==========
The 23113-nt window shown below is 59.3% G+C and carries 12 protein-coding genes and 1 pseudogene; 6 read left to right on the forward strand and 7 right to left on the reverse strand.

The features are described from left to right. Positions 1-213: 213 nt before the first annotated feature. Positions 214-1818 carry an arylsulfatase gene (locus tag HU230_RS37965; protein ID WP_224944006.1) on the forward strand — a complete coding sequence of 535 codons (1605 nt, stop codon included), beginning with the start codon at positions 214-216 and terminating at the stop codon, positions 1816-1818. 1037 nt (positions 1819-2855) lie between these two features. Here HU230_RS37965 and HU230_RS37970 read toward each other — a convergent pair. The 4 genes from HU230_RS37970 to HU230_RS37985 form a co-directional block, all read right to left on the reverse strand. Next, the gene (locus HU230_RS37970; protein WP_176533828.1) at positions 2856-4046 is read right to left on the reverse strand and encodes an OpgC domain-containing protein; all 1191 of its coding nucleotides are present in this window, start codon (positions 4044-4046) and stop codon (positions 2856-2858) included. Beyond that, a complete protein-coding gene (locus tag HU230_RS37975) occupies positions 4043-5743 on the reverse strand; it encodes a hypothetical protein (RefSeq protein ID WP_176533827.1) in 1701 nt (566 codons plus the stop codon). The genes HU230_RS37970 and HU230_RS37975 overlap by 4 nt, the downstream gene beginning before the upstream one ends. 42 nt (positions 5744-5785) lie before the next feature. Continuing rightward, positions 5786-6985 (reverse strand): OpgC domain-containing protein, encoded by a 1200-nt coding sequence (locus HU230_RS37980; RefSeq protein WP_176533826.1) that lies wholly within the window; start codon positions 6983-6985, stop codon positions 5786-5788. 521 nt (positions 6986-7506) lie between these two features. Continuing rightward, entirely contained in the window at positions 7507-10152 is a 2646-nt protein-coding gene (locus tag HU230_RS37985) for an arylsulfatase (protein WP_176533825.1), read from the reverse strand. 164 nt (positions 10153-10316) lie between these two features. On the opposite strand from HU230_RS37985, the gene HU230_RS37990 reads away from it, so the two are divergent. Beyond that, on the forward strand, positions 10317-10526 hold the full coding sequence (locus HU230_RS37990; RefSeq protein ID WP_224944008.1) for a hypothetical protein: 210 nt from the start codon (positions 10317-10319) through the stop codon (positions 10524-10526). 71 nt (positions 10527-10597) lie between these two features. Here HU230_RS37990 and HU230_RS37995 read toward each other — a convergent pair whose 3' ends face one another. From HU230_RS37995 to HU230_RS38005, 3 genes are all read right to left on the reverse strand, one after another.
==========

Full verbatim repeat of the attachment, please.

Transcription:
The 23113-nt window shown below is 59.3% G+C and carries 12 protein-coding genes and 1 pseudogene; 6 read left to right on the forward strand and 7 right to left on the reverse strand.

The features are described from left to right. Positions 1-213: 213 nt before the first annotated feature. Positions 214-1818 carry an arylsulfatase gene (locus tag HU230_RS37965; protein ID WP_224944006.1) on the forward strand — a complete coding sequence of 535 codons (1605 nt, stop codon included), beginning with the start codon at positions 214-216 and terminating at the stop codon, positions 1816-1818. 1037 nt (positions 1819-2855) lie between these two features. Here HU230_RS37965 and HU230_RS37970 read toward each other — a convergent pair. The 4 genes from HU230_RS37970 to HU230_RS37985 form a co-directional block, all read right to left on the reverse strand. Next, the gene (locus HU230_RS37970; protein WP_176533828.1) at positions 2856-4046 is read right to left on the reverse strand and encodes an OpgC domain-containing protein; all 1191 of its coding nucleotides are present in this window, start codon (positions 4044-4046) and stop codon (positions 2856-2858) included. Beyond that, a complete protein-coding gene (locus tag HU230_RS37975) occupies positions 4043-5743 on the reverse strand; it encodes a hypothetical protein (RefSeq protein ID WP_176533827.1) in 1701 nt (566 codons plus the stop codon). The genes HU230_RS37970 and HU230_RS37975 overlap by 4 nt, the downstream gene beginning before the upstream one ends. 42 nt (positions 5744-5785) lie before the next feature. Continuing rightward, positions 5786-6985 (reverse strand): OpgC domain-containing protein, encoded by a 1200-nt coding sequence (locus HU230_RS37980; RefSeq protein WP_176533826.1) that lies wholly within the window; start codon positions 6983-6985, stop codon positions 5786-5788. 521 nt (positions 6986-7506) lie between these two features. Continuing rightward, entirely contained in the window at positions 7507-10152 is a 2646-nt protein-coding gene (locus tag HU230_RS37985) for an arylsulfatase (protein WP_176533825.1), read from the reverse strand. 164 nt (positions 10153-10316) lie between these two features. On the opposite strand from HU230_RS37985, the gene HU230_RS37990 reads away from it, so the two are divergent. Beyond that, on the forward strand, positions 10317-10526 hold the full coding sequence (locus HU230_RS37990; RefSeq protein ID WP_224944008.1) for a hypothetical protein: 210 nt from the start codon (positions 10317-10319) through the stop codon (positions 10524-10526). 71 nt (positions 10527-10597) lie between these two features. Here HU230_RS37990 and HU230_RS37995 read toward each other — a convergent pair whose 3' ends face one another. From HU230_RS37995 to HU230_RS38005, 3 genes are all read right to left on the reverse strand, one after another.